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More Than a Picture of Hope [From a Faith Perspective — Bucks County Courier Times]

Easter is, like many holidays in a pluralistic culture, a day that has come to mean something to many people that is far from its original intent. For some, Easter is merely a spring Sunday in which we reflect upon the newness of the season, an opportunity to dress up the kids and take some family photos, or a day to attend annual egg hunts and family gatherings. 

To be fair, there have been times in our history when Easter took on more significance or seemed more profoundly encouraging or inspirational. Think only of the dark days at the close of the Civil War in 1865. Following four violent and tumultuous years that tore the country apart, Lee surrendered to Grant at Appomattox on Palm Sunday, bringing hostilities to a close. But on Good Friday, a few days later, John Wilkes Booth fatally shot Abraham Lincoln at Ford’s Theater, threatening the recent promise of peace, casting a pall over the country, and undermining a more promising reconstruction. 

It is hard to imagine that church pews weren’t a bit fuller that year, sermons a little more somber, and hope a little more hoped for. In fact, it is worth noting that in America, Easter wasn’t really officially celebrated until after the Civil War. Some historians note that many Americans reacquainted themselves with the Easter season following this time in our nation’s history, when they may have found some degree of hope and healing in the celebration of the resurrection of Jesus.

It is understandable that this would be so. The history of the resurrection is epochal for the followers of Jesus and for the world. And so, it stands to reason that people in distress would look to it as a source of encouragement, inspiration, and hope. But the resurrection of Christ is more than inspirational for Christians. It is true and an essential to Christian teaching—integral to the gospel of Jesus—because the death, burial, and resurrection are inextricably tied to the belief that in these things atonement is made, forgiveness and redemption are offered, and the promise of eternity is secured for those who believe. This is why it offers hope and healing. For the men and women who had been following Jesus, these were dark days indeed. Their teacher, their Lord, had been arrested, tortured, and hung upon a cross to suffer in agony for long hours before succumbing. They scattered, went into hiding, feared their own arrests, and were experiencing excruciating grief and loss as the one they loved was laid hastily in a borrowed tomb. So overtaken by their own fear, confusion, and grief, they did not recall that Jesus himself had foretold these events and promised to return to life in three days. They had, as humans tend to do, lost hope.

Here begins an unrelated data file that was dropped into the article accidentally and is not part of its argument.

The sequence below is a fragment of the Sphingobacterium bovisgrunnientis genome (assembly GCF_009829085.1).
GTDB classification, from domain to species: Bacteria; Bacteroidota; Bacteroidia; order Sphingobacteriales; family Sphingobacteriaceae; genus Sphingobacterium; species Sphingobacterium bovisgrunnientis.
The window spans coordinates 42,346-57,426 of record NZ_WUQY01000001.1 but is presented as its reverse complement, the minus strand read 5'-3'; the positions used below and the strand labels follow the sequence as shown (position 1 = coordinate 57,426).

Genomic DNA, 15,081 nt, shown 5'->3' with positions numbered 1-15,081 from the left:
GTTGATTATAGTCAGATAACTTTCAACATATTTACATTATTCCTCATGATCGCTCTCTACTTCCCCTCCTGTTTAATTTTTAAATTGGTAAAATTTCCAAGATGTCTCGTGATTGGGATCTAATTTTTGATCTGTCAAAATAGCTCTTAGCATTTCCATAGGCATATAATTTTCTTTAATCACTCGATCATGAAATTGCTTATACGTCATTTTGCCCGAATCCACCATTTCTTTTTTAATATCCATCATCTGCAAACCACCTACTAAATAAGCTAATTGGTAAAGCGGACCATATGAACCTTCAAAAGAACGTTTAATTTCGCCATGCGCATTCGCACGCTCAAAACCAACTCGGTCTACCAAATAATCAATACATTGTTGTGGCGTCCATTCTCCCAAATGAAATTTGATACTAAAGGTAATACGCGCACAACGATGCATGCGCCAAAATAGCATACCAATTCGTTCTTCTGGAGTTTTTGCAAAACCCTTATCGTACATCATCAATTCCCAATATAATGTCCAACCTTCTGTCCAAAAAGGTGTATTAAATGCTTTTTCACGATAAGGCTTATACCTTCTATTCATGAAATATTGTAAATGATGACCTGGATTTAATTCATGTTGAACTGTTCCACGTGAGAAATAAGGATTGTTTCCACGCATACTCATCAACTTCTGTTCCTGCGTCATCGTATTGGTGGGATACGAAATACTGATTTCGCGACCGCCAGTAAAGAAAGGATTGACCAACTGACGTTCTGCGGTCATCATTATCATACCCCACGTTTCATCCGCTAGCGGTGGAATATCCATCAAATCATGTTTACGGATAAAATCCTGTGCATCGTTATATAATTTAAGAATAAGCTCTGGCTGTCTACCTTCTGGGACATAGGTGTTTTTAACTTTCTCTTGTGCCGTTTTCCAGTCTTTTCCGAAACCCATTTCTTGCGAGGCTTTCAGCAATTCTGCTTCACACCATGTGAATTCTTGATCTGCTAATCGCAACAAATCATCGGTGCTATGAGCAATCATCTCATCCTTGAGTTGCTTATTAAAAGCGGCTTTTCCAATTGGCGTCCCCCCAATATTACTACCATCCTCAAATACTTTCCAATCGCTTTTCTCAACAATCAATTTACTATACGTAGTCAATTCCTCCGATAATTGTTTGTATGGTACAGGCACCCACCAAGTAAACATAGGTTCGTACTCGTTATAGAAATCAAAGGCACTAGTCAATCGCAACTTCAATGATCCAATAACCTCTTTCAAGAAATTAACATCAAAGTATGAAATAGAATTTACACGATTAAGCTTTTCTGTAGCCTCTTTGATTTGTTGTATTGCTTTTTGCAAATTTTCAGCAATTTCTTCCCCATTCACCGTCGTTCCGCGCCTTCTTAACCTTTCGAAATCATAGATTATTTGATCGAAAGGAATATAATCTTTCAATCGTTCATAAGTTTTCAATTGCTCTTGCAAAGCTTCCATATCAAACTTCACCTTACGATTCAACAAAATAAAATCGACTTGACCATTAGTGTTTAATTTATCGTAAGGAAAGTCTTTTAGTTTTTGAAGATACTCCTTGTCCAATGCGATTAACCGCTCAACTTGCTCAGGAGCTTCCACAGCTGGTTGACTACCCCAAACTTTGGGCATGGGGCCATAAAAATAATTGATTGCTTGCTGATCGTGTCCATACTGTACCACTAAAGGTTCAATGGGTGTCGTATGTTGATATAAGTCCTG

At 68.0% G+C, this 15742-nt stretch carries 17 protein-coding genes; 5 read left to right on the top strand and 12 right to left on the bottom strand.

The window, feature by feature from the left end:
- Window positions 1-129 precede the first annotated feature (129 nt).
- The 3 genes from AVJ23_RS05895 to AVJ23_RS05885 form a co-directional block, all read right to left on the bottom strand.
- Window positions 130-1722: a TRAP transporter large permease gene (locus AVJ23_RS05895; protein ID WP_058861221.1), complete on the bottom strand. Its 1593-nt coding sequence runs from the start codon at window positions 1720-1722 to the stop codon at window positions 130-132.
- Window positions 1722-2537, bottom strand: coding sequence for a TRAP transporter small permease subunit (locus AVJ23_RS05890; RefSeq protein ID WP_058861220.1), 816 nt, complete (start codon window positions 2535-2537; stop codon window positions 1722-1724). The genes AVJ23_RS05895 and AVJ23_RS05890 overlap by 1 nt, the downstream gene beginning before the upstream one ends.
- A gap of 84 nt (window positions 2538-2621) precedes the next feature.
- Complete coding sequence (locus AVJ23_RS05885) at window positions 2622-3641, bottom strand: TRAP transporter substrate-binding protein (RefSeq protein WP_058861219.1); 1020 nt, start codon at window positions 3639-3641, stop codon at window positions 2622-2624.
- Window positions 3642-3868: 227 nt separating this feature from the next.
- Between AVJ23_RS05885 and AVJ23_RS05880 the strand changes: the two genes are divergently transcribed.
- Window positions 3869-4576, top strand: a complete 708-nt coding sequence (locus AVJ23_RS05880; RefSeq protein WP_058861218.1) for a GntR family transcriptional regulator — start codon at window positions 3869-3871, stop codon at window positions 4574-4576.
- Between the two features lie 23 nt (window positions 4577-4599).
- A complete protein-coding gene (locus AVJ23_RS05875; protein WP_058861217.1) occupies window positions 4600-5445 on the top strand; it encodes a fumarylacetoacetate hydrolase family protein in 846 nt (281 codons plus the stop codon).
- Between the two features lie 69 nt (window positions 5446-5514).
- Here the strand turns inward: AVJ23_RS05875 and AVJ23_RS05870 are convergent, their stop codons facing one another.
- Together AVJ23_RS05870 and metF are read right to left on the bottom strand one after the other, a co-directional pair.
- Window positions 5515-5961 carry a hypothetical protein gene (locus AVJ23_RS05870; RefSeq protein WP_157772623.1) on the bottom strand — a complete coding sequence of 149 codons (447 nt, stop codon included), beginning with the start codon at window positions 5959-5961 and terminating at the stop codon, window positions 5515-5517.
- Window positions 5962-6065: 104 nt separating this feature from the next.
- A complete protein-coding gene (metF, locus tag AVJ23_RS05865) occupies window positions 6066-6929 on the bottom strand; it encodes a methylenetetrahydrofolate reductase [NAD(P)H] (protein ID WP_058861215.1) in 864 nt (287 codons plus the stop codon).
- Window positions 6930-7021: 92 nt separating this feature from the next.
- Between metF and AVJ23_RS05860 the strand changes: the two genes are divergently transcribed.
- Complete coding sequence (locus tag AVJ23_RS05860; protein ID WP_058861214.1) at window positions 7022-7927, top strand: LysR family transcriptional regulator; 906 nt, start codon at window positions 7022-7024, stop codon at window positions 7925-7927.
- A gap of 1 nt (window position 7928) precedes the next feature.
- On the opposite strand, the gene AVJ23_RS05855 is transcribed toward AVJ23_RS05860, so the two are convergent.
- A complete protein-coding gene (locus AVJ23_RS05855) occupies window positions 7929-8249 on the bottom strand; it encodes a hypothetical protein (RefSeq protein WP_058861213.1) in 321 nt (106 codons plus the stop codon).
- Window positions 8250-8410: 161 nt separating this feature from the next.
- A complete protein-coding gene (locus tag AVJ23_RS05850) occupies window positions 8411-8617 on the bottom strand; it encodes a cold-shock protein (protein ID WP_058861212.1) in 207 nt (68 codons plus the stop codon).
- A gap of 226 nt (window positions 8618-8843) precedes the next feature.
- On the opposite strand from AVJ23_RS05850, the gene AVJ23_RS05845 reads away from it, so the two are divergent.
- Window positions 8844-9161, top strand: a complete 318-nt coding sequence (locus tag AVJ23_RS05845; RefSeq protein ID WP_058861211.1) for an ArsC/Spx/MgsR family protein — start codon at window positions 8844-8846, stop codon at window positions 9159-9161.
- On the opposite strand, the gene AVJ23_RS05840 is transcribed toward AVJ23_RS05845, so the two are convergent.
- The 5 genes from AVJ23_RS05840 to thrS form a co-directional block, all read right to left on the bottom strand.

In the Gospel of John, we read that Mary Magdalene finds the stone rolled away from the tomb entrance and runs back to the disciples to tell them that Jesus’ body is missing, perhaps stolen. So, Peter and John, along with Mary, go running back to the tomb. The Bible tells us that after finding Mary’s report to be accurate, Peter and John go home. Mary stays, weeping. She looks into the tomb and sees two angels, who ask her why she weeps. She tells them, “They have taken away my Lord, and I do not know where they have laid him.” She then turns to see a man, whom she supposes to be the gardener. He says to her, “Woman, Why are you weeping? Whom are you seeking?” In desperation and confusion, she beseeches the supposed stranger to tell her where the body is. This gardener is, in fact, Jesus. He simply responds to her by saying her name, “Mary.” In that moment, she recognizes not only his voice but the manner in which he says her name, as one who knows and loves her. And in that moment, her fears, doubts, and grief give way to unspeakable joy as she runs to him, crying “Teacher!” He is alive! 

This is the impact of the resurrection for the Christian: Jesus actually lives, he has conquered sin and the grave, and he gives new life. This is more than a mere picture of healing and hope in the dark times of life. In the Christian faith, everything hinges and hangs upon the resurrection, and because of it, we believe all the claims of Jesus. 

The article was originally published in the in-print issue of Bucks County Courier Times on March 31, 2024.


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